In 1998, a young Slate reporter serving jury duty followed the law. He listened to what the judge told him about accomplice liability, and even though he didn’t like it, he correctly applied it to the facts and returned a conviction. Now that reporter, Seth Stevenson, feels bad for the defendant he convicted and wrote a long piece about it.
Stevenson Doesn’t Understand How Juries Work
Throughout the story, Stevenson tries to tell himself that he is not responsible for the lengthy sentence the accomplice is serving. He says that he was boxed in by the judge’s instruction, pressured along by the other jurors, etc. In his heart, however, Stevenson feels that he is responsible, because he voted to convict. Stevenson is right to think that he is responsible, he just doesn’t understand why. Stevenson should not misunderstand anything because, as he points out, he is a veteran reporter who has covered many trials. But he never seems to have learned the role of the jury. Nor does he understand basic facts about the way our government works and how they apply to his situation. Let me explain.
The role of the prosecutor is to present evidence proving a defendant’s guilt beyond a reasonable doubt. The role of the jury is to decide what the facts are. In other words, the jury must decide if the prosecutor proved that the crime happened. The legislature decides what the law is. The role of the judge is to determine what law applies to the case. The judge explains the law to the jurors, who take an oath to follow the law. When a defendant is convicted, the judge must decide what sentence the law requires.
Stevenson is responsible for the sentence given to his defendant, but not in the way that he thinks. He thinks that he is responsible as a juror who voted to convict. As anyone with even a passing familiarity with the courts should know, this is not the case. Juries are specifically instructed not to consider punishment. That’s because, as noted above, their role is only to decide what happened. The judge then gets to decide the sentence. Defendants should not be acquitted because jurors don’t want them to face stiff consequences. Nor should they be convicted because jurors don’t like them, and want them to pay for being a bad person. Yet Stevenson continually falls into this trap. He says he was “searching for some way to grant him [the defendant] mercy.” Another juror said Stevenson “wanted to give [defendant] a break.” This is not a juror’s job, it’s the judge’s job. And ultimately, the legislature must decide what kind of breaks are available and to whom.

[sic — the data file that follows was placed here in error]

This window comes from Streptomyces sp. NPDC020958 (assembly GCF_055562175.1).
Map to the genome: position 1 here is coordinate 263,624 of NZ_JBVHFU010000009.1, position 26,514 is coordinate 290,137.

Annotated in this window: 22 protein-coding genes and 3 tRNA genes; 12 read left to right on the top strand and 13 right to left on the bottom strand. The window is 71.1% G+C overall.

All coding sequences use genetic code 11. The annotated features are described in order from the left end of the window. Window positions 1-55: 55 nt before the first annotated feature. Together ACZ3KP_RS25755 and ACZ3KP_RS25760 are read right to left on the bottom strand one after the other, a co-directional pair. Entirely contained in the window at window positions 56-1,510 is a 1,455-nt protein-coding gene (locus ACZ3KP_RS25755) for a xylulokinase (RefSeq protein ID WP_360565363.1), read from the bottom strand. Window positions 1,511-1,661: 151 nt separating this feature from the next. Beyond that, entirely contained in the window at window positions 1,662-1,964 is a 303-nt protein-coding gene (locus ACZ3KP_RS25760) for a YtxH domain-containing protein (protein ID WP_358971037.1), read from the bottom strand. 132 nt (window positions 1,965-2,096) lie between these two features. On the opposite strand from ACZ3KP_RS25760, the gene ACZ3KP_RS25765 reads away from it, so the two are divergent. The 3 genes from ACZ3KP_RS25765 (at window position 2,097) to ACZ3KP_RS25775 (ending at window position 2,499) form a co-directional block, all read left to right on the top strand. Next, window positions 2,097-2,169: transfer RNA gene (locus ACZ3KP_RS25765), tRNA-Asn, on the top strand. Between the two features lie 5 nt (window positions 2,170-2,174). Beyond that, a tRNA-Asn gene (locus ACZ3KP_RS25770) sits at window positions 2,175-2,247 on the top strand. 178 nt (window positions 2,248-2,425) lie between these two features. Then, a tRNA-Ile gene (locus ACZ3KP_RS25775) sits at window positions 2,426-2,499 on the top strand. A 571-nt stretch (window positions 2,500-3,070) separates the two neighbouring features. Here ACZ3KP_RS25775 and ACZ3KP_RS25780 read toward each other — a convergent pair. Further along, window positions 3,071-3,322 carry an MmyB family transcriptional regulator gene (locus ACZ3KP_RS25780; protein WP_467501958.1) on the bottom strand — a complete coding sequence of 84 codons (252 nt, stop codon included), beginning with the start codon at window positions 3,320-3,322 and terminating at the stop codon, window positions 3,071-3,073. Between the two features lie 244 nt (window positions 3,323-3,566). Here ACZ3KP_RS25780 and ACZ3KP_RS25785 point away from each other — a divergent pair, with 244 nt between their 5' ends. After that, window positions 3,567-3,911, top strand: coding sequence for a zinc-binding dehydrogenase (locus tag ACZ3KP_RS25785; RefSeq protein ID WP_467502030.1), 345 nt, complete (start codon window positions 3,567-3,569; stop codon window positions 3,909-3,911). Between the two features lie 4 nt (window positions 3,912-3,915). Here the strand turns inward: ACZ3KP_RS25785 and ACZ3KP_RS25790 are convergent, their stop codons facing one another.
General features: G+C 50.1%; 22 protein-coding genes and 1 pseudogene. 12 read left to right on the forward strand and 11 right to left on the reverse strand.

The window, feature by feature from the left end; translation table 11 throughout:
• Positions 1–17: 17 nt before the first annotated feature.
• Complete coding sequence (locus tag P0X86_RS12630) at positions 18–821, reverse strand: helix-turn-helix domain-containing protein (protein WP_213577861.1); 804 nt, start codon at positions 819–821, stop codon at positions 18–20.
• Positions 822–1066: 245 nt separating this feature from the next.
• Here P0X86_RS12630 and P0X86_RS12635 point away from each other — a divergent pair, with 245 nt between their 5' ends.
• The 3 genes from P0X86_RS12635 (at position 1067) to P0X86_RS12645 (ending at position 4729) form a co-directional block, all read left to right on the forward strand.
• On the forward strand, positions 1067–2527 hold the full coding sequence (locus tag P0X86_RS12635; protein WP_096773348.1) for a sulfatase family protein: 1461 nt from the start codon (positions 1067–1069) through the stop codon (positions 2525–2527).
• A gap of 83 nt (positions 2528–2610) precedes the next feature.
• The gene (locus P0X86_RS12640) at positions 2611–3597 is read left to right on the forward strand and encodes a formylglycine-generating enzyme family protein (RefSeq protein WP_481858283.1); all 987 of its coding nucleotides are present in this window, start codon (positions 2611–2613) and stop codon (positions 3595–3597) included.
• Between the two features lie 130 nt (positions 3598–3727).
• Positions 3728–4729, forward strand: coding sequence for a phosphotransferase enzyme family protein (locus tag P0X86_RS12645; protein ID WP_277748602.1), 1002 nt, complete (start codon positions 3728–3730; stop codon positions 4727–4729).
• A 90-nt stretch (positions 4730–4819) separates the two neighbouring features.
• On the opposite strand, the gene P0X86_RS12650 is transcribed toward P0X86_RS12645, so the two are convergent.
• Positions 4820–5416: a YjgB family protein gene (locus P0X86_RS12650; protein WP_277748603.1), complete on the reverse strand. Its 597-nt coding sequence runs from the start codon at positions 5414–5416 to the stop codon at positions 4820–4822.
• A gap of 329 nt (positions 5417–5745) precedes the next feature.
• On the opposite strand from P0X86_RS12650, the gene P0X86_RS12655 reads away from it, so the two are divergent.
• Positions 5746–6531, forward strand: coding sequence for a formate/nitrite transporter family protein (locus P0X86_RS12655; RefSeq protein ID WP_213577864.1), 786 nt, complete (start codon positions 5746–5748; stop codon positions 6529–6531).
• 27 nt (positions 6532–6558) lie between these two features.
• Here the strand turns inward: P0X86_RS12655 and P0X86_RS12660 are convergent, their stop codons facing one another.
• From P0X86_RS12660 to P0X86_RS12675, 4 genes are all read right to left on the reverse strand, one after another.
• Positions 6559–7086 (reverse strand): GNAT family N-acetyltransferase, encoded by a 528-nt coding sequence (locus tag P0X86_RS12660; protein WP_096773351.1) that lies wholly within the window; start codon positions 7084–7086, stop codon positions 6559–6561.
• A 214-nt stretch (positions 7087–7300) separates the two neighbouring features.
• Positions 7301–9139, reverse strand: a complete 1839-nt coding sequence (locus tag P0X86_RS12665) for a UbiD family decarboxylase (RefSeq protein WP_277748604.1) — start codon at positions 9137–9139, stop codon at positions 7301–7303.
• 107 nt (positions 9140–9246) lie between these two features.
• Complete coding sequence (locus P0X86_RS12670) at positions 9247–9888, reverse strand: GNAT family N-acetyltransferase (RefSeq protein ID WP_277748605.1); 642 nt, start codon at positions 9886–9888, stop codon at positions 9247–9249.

That’s where responsibility lies. Stevenson, and all other DC residents, voted on the laws that applied on the night of the crime. Stevenson’s representatives approved the sentence range that the defendant faced. Crucially, the legislature approved the accomplice liability laws that Stevenson disagrees with. The judge applied them. Stevenson, as well as the rest of us, are therefore responsible for the application of laws that we approve.
You Can’t Pick and Choose the Laws to Follow
Stevenson does not agree with the laws regarding accomplice liability. He’s not alone. Appellate courts also disagree with the doctrine of natural and probable consequences. That’s led to some big changes here in California. Nevertheless, it was the state of the law at the time of Stevenson’s trial. His disagreement with the law doesn’t mean he can ignore it. This may sound basic, but in a democracy we agree to follow laws that we disagree with. A senator can vote to legalize bazookas, but until the law changes, he cannot own one. Similarly, jurors may disagree with laws regarding accomplice liability, but they must apply those laws until they are changed.
This is something that Stevenson, and many others, don’t seem to agree with. I’ve met jurors who voice similar opinions. They think that they should only have to follow laws that they agree with, because their conscience is the ultimate law. This has the patina of reasonableness, but anyone who thinks seriously about it must reject this idea as unworkable. After all, the shooter in Stevenson case could just as easily say that he believes he should be allowed to kill over parking disputes (which he did), and he must be free to follow his conscience. We agree to constraints on our freedom to do things like this because we recognize the benefits that come with constraining the freedom of others to do things like this to us.